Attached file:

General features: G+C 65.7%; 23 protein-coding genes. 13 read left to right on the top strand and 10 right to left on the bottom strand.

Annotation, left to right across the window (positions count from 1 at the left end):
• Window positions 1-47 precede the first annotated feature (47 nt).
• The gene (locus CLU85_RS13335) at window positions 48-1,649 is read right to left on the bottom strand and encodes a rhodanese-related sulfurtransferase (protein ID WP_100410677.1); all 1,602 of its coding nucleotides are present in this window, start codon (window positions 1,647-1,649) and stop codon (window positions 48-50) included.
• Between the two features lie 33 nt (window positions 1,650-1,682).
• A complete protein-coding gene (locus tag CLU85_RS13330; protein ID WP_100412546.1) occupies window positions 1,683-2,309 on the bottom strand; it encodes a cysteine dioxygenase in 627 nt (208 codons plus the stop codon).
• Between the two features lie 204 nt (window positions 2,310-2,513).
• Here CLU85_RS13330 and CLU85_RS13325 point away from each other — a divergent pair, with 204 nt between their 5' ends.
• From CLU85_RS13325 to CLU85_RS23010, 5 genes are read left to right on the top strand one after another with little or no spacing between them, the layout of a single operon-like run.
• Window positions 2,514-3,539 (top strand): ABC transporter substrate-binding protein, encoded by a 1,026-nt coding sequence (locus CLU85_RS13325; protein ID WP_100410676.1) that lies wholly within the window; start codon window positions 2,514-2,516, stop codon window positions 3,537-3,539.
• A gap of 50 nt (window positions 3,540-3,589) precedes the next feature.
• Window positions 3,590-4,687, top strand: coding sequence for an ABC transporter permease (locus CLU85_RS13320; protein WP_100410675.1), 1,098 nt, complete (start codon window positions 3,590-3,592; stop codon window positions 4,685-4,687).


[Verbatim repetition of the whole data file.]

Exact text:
General features: G+C 65.7%; 23 protein-coding genes. 13 read left to right on the top strand and 10 right to left on the bottom strand.

Annotation, left to right across the window (positions count from 1 at the left end):
• Window positions 1-47 precede the first annotated feature (47 nt).
• The gene (locus CLU85_RS13335) at window positions 48-1,649 is read right to left on the bottom strand and encodes a rhodanese-related sulfurtransferase (protein ID WP_100410677.1); all 1,602 of its coding nucleotides are present in this window, start codon (window positions 1,647-1,649) and stop codon (window positions 48-50) included.
• Between the two features lie 33 nt (window positions 1,650-1,682).
• A complete protein-coding gene (locus tag CLU85_RS13330; protein ID WP_100412546.1) occupies window positions 1,683-2,309 on the bottom strand; it encodes a cysteine dioxygenase in 627 nt (208 codons plus the stop codon).
• Between the two features lie 204 nt (window positions 2,310-2,513).
• Here CLU85_RS13330 and CLU85_RS13325 point away from each other — a divergent pair, with 204 nt between their 5' ends.
• From CLU85_RS13325 to CLU85_RS23010, 5 genes are read left to right on the top strand one after another with little or no spacing between them, the layout of a single operon-like run.
• Window positions 2,514-3,539 (top strand): ABC transporter substrate-binding protein, encoded by a 1,026-nt coding sequence (locus CLU85_RS13325; protein ID WP_100410676.1) that lies wholly within the window; start codon window positions 2,514-2,516, stop codon window positions 3,537-3,539.
• A gap of 50 nt (window positions 3,540-3,589) precedes the next feature.
• Window positions 3,590-4,687, top strand: coding sequence for an ABC transporter permease (locus CLU85_RS13320; protein WP_100410675.1), 1,098 nt, complete (start codon window positions 3,590-3,592; stop codon window positions 4,685-4,687).